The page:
Inside Murdoch's New Dream: What a Stacey Snider Move to Fox Would Mean (Analysis)
The Hollywood Reporter breaks down the stakes, the role of Jeffrey Katzenberg and David Geffen and Steven Spielberg's next moves (a "West Side Story" remake?).
This story first appeared in the March 14 issue of The Hollywood Reporter magazine.
If DreamWorks co-chairman and CEO Stacey Snider doesn't wind up in a top job at the Fox film studio, it won't be for lack of trying on Rupert Murdoch's part. That's according to several sources with knowledge of the situation, including one who says with authority that the 82-year-old billionaire is "completely charmed by her -- her personality, her brains, everything about her."
The deal is far from done, and Snider, 52, has been careful to avoid any move that might be construed as a breach of her contract, which expires at year's end. But Murdoch has been getting acquainted with Snider over the course of about a year, and now it's just a matter of execution.
What becomes of DreamWorks still is a question. For principal Steven Spielberg, says one observer, "I don't think it matters" whether DreamWorks stays in business, unless "it's an ego thing" for the company's founders: Spielberg, Jeffrey Katzenberg and David Geffen. In fact, this observer and others see Katzenberg, whose DreamWorks Animation distributes its films through Fox, as a prime mover behind the Snider-Fox matchup. (Geffen also is said to be playing a role.) "Believe me," says a Fox veteran, "Jeffrey's figured it all out." Katzenberg and others involved declined comment.
Ever since Fox co-chairman Tom Rothman exited the studio in September 2012, Murdoch and other powers at 21st Century Fox have wanted film studio chairman Jim Gianopulos to bring in a strong creative second-in-command. Fox took a look at former Warner Bros. chairman Jeff Robinov, but he was bidding to be a little too strong (and sources say he's closing in on financing for a company that will set up at Sony Pictures). Snider is seen as ambitious as well, but she has labored at DreamWorks under tight financial constraints and no doubt has signaled to Gianopulos that she comes in peace.
DreamWorks, which distributes its films through Disney, has had high-profile and costly misses, including Cowboys & Aliens and more recent disappointments such as Vince Vaughn's Delivery Man ($30 million domestic) and The Fifth Estate ($3 million domestic). On the other hand, Spielberg's Lincoln made $182 million domestic. DreamWorks has the Aaron Paul car-racing movie Need for Speed set for release March 14 and Lasse Hallstrom's The Hundred-Foot Journey with Helen Mirren in August. Otherwise, the company has no other movies in production.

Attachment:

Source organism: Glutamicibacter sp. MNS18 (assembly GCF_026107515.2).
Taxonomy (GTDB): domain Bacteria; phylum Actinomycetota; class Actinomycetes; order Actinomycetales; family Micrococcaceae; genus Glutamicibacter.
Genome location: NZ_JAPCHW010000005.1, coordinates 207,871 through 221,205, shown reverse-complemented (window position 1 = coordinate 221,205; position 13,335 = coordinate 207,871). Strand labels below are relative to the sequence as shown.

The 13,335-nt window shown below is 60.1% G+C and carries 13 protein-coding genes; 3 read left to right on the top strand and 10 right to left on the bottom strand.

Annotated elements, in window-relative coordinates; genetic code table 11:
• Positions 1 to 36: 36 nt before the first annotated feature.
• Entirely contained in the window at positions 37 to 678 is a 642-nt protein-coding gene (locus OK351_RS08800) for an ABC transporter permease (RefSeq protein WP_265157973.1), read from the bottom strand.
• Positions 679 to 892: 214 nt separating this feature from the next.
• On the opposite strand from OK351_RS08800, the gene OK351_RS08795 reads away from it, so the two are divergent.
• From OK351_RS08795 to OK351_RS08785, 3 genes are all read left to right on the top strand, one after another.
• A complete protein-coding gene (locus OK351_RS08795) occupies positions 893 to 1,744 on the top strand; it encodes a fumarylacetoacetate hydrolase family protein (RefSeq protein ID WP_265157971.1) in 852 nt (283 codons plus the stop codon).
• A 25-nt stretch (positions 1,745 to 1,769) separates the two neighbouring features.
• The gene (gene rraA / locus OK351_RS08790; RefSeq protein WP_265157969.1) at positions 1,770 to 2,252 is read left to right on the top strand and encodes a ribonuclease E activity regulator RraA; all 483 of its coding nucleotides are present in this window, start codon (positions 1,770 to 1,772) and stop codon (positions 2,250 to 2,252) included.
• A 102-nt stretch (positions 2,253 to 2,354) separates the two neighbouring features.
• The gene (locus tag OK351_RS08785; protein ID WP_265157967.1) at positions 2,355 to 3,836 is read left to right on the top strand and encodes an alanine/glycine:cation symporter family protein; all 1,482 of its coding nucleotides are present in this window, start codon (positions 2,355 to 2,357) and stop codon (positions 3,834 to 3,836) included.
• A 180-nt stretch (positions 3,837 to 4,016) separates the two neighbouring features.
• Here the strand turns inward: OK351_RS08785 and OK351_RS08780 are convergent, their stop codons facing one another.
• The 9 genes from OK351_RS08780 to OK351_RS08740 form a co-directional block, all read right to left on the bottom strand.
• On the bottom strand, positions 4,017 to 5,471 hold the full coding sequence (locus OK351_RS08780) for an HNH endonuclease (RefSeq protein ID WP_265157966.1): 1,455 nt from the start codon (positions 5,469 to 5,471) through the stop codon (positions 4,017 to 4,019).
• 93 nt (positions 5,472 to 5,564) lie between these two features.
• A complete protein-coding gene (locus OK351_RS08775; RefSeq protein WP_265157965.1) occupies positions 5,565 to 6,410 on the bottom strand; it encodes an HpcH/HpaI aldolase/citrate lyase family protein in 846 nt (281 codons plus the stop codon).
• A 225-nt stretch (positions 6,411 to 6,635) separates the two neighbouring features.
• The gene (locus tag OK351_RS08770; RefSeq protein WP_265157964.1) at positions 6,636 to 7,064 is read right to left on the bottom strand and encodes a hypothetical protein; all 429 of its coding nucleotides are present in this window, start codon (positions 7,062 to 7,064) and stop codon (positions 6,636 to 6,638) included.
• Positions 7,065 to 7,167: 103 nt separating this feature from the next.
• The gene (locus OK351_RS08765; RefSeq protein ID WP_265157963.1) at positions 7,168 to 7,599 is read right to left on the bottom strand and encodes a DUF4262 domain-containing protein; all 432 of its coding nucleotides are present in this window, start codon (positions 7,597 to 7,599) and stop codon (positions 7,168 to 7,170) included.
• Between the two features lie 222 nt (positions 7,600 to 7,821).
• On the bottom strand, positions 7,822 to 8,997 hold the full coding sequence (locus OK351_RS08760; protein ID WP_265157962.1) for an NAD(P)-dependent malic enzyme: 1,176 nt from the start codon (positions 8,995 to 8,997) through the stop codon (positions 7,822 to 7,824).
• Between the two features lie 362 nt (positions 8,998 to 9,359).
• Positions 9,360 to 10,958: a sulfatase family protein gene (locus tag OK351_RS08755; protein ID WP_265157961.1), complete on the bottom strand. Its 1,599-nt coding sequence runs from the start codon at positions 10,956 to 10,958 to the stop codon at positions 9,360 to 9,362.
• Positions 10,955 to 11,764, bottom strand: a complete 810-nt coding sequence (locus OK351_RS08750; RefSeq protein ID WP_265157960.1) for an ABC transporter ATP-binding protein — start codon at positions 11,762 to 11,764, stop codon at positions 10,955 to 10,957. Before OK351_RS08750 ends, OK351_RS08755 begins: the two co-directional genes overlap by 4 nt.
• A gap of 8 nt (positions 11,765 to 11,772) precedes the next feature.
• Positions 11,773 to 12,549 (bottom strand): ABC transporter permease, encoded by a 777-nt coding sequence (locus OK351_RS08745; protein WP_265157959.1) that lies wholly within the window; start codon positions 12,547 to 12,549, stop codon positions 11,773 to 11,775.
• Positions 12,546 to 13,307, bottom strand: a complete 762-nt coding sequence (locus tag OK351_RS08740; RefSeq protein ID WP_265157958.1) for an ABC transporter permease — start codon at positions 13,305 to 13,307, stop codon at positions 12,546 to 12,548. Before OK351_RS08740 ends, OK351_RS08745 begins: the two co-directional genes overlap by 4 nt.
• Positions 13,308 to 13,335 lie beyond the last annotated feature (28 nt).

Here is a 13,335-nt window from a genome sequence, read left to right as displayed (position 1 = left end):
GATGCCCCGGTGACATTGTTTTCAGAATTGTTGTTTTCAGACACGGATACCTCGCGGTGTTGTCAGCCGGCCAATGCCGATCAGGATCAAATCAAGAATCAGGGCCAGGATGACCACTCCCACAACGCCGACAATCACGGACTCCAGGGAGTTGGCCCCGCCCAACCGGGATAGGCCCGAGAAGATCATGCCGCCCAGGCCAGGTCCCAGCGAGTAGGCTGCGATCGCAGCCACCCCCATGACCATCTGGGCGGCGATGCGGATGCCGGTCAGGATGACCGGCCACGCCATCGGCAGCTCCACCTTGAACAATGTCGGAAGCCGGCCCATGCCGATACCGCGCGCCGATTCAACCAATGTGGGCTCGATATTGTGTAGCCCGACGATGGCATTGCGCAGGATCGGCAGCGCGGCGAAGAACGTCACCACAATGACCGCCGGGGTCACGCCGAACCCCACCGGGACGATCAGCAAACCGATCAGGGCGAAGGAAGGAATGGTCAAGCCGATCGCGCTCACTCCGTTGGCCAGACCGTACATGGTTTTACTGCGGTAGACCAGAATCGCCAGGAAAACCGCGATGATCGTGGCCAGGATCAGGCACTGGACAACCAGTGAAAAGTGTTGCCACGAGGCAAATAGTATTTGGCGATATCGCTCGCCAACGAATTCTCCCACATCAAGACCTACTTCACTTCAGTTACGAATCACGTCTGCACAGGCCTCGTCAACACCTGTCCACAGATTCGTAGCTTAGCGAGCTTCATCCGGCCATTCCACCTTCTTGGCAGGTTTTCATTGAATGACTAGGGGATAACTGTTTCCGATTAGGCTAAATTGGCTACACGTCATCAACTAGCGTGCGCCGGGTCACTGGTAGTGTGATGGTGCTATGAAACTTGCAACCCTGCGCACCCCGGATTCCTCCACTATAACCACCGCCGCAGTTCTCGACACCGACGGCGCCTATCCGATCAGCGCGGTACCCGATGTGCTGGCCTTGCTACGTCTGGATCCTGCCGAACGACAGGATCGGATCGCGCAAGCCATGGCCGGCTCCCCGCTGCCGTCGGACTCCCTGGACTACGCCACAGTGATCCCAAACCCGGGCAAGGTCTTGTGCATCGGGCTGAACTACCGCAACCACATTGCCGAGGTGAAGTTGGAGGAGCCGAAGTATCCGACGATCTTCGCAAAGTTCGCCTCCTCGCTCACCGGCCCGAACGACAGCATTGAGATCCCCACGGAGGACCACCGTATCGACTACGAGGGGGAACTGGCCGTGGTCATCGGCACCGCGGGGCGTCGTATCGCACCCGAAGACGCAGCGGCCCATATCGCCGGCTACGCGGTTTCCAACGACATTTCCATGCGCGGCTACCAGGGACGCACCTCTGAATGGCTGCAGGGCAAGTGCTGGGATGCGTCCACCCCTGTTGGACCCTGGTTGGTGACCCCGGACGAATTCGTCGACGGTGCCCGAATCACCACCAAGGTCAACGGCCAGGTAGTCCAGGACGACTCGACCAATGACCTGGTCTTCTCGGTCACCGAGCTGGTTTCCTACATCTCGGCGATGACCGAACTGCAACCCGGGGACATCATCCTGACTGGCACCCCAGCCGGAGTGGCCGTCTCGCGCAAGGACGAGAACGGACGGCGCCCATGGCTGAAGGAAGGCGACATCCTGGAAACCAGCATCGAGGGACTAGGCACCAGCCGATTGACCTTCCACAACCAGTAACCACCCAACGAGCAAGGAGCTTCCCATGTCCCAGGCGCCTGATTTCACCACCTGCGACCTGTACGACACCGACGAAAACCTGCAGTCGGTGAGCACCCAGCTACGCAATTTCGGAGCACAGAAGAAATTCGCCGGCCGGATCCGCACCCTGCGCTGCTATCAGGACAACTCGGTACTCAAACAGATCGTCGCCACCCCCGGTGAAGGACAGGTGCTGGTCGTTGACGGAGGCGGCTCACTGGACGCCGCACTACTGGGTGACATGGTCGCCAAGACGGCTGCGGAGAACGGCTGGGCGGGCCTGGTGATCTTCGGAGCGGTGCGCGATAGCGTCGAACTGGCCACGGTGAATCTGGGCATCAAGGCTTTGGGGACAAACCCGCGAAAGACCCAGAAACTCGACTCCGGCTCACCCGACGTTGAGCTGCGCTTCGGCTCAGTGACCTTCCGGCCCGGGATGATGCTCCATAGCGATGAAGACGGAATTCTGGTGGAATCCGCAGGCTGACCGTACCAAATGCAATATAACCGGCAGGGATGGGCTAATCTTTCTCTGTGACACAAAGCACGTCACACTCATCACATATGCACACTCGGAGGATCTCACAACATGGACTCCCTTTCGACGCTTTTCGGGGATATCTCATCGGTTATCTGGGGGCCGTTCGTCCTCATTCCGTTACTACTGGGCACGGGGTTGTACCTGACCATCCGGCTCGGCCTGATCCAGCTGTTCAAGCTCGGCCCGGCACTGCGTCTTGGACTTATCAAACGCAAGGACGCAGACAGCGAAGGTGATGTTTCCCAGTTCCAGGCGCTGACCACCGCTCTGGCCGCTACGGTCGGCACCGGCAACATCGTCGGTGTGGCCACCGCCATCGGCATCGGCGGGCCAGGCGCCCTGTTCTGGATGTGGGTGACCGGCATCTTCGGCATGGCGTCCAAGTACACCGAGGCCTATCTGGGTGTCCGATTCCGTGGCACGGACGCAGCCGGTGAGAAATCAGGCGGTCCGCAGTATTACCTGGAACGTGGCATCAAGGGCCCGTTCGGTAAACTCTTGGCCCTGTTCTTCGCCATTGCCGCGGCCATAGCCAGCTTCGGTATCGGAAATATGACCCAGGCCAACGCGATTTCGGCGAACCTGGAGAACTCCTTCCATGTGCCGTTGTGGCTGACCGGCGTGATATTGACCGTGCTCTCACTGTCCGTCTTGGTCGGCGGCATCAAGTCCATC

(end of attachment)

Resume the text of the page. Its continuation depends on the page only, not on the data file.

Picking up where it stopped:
Some find it confusing, given the weak DreamWorks track record, that Fox is so keen on Snider. But she has experience at the helm of Universal for 10 years ending in 2006, a run that included such hits as the Bourne Identity movies. "She can manage franchises, do a slate, run marketing, run business affairs and make a creative strategy for the next five years," says a top executive at another studio. And Fox appears to be the only option for Snider to transition into a big studio job. Previous talks with Universal stalled, and the company put Jeff Shell in the top job; Warner Bros. completed a prolonged upheaval only last year; Sony Pictures hired Rothman to run its TriStar label and brought producer Michael De Luca in-house. Paramount isn't thought to be looking.
There would seem to be three obvious obstacles to moving Snider to Fox before her deal ends: Reliance, the India giant that finances DreamWorks to some unknown degree; Disney; and Spielberg, who would be losing the head of his company less than two years after his longtime producer, Kathleen Kennedy, exited to run Lucasfilm.
Sources agree that Disney -- home of Marvel, Lucasfilm and animated fare -- has no real interest in keeping DreamWorks. But the company wants to get back some of the money it has put in since striking a pact to distribute DreamWorks films in 2009 -- a cash advance of $100 million, a potential $75 million credit line, marketing costs and access to pay TV slots. Disney is more than $100 million underwater on the deal, say sources, but maintaining the status quo is unlikely to help. What might be more promising is an agreement with Spielberg or an arrangement in which DreamWorks would set up at Fox, opening the door for Spielberg to make movies in which Disney could share. (A Disney source says no talks are underway.)
Spielberg is said to be dismayed at the idea of Snider leaving. But moving DreamWorks to Fox could smooth the way, allowing him to stay connected to her while remaining in his old offices at Universal. There are murmurs that Spielberg is moving closer to tackling Robopocalypse, a project that DreamWorks would split with Fox. Chris Hemsworth and Anne Hathaway were set to star, until Spielberg pulled back in January 2013. Writers Jez Butterworth and John-Henry Butterworth have been polishing the script, however, and sources say that film could happen. Another project said to interest Spielberg is an updated West Side Story; Fox owns the rights. For now, Spielberg hasn't lined up a post-Lincoln project.
Reliance, which contributed $325 million in equity to DreamWorks in the first round and an unknown amount in 2012, also would seem to have little to gain by keeping things as they are. A source says Reliance is committed to DreamWorks and, "to them, a move to Fox has to be a better situation."
The next question is how Gianopulos fares with Snider at Fox. Most assume he is eager to have someone subordinate in the creative job. And a source inside 21st Century Fox says there's plenty for both to do. "We're so global in nature," says this person. "And he's so good on distribution, the business, policy, Silicon Valley. That is of huge value. They'd be an incredible pair."